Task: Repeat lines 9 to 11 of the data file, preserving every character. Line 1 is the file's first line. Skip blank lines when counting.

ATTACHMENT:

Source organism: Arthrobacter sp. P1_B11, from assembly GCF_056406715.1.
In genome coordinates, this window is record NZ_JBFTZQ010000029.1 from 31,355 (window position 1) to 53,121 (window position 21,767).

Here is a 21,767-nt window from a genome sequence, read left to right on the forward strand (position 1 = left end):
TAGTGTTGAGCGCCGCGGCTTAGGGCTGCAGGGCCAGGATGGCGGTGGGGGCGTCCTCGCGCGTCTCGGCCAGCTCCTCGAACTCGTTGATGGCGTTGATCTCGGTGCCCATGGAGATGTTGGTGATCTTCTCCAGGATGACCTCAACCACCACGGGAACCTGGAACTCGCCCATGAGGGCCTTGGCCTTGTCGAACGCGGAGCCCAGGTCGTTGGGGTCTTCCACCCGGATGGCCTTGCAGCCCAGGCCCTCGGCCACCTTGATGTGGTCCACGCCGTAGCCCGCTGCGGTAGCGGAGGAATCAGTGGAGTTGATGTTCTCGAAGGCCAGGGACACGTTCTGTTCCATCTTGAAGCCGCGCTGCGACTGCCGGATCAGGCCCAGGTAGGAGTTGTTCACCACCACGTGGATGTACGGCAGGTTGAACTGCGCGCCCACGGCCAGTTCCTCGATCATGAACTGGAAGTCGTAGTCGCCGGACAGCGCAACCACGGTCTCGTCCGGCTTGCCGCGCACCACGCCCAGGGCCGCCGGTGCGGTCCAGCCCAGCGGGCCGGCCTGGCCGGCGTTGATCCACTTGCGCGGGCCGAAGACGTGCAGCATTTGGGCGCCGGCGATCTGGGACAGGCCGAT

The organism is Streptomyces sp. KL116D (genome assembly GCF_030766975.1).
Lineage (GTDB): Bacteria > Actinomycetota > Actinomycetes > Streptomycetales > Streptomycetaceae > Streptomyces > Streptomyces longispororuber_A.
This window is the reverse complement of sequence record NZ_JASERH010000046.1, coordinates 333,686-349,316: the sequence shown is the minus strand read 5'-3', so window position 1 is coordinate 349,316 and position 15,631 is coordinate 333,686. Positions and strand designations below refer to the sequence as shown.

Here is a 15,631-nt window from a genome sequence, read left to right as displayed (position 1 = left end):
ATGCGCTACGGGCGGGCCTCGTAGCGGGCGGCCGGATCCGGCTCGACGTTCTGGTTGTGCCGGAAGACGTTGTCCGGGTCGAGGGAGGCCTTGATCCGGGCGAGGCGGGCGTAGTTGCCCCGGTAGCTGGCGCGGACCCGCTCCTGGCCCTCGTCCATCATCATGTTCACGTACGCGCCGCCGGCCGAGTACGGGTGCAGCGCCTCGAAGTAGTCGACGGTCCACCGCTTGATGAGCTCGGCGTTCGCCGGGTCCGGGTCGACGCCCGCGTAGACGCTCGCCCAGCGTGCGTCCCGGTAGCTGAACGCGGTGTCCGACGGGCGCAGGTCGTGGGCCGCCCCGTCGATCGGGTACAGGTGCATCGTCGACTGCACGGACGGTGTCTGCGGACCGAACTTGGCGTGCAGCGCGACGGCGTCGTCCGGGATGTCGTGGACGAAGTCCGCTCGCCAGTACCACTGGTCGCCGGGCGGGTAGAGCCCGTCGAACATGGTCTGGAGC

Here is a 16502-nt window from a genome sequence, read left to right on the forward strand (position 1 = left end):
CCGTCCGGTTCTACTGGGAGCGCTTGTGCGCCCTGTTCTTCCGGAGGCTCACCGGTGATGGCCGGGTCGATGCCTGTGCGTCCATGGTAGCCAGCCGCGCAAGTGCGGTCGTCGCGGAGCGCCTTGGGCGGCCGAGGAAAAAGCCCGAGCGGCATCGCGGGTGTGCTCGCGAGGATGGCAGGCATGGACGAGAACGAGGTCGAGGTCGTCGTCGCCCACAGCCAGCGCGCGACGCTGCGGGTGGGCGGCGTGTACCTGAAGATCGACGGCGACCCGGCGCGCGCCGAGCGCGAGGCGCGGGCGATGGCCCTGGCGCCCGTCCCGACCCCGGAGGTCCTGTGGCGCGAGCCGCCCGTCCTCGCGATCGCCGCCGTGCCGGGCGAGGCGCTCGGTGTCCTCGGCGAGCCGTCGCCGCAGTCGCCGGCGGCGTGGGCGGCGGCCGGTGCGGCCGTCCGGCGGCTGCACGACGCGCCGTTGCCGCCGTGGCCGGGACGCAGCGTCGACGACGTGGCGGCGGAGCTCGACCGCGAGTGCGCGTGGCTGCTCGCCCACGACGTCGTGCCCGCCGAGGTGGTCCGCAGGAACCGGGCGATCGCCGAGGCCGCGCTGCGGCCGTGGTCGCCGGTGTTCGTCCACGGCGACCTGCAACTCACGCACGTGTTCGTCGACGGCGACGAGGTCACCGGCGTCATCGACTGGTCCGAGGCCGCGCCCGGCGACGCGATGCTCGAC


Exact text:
ATGCGCTACGGGCGGGCCTCGTAGCGGGCGGCCGGATCCGGCTCGACGTTCTGGTTGTGCCGGAAGACGTTGTCCGGGTCGAGGGAGGCCTTGATCCGGGCGAGGCGGGCGTAGTTGCCCCGGTAGCTGGCGCGGACCCGCTCCTGGCCCTCGTCCATCATCATGTTCACGTACGCGCCGCCGGCCGAGTACGGGTGCAGCGCCTCGAAGTAGTCGACGGTCCACCGCTTGATGAGCTCGGCGTTCGCCGGGTCCGGGTCGACGCCCGCGTAGACGCTCGCCCAGCGTGCGTCCCGGTAGCTGAACGCGGTGTCCGACGGGCGCAGGTCGTGGGCCGCCCCGTCGATCGGGTACAGGTGCATCGTCGACTGCACGGACGGTGTCTGCGGACCGAACTTGGCGTGCAGCGCGACGGCGTCGTCCGGGATGTCGTGGACGAAGTCCGCTCGCCAGTACCACTGGTCGCCGGGCGGGTAGAGCCCGTCGAACATGGTCTGGAGC

Here is a 16502-nt window from a genome sequence, read left to right on the forward strand (position 1 = left end):
CCGTCCGGTTCTACTGGGAGCGCTTGTGCGCCCTGTTCTTCCGGAGGCTCACCGGTGATGGCCGGGTCGATGCCTGTGCGTCCATGGTAGCCAGCCGCGCAAGTGCGGTCGTCGCGGAGCGCCTTGGGCGGCCGAGGAAAAAGCCCGAGCGGCATCGCGGGTGTGCTCGCGAGGATGGCAGGCATGGACGAGAACGAGGTCGAGGTCGTCGTCGCCCACAGCCAGCGCGCGACGCTGCGGGTGGGCGGCGTGTACCTGAAGATCGACGGCGACCCGGCGCGCGCCGAGCGCGAGGCGCGGGCGATGGCCCTGGCGCCCGTCCCGACCCCGGAGGTCCTGTGGCGCGAGCCGCCCGTCCTCGCGATCGCCGCCGTGCCGGGCGAGGCGCTCGGTGTCCTCGGCGAGCCGTCGCCGCAGTCGCCGGCGGCGTGGGCGGCGGCCGGTGCGGCCGTCCGGCGGCTGCACGACGCGCCGTTGCCGCCGTGGCCGGGACGCAGCGTCGACGACGTGGCGGCGGAGCTCGACCGCGAGTGCGCGTGGCTGCTCGCCCACGACGTCGTGCCCGCCGAGGTGGTCCGCAGGAACCGGGCGATCGCCGAGGCCGCGCTGCGGCCGTGGTCGCCGGTGTTCGTCCACGGCGACCTGCAACTCACGCACGTGTTCGTCGACGGCGACGAGGTCACCGGCGTCATCGACTGGTCCGAGGCCGCGCCCGGCGACGCGATGCTCGAC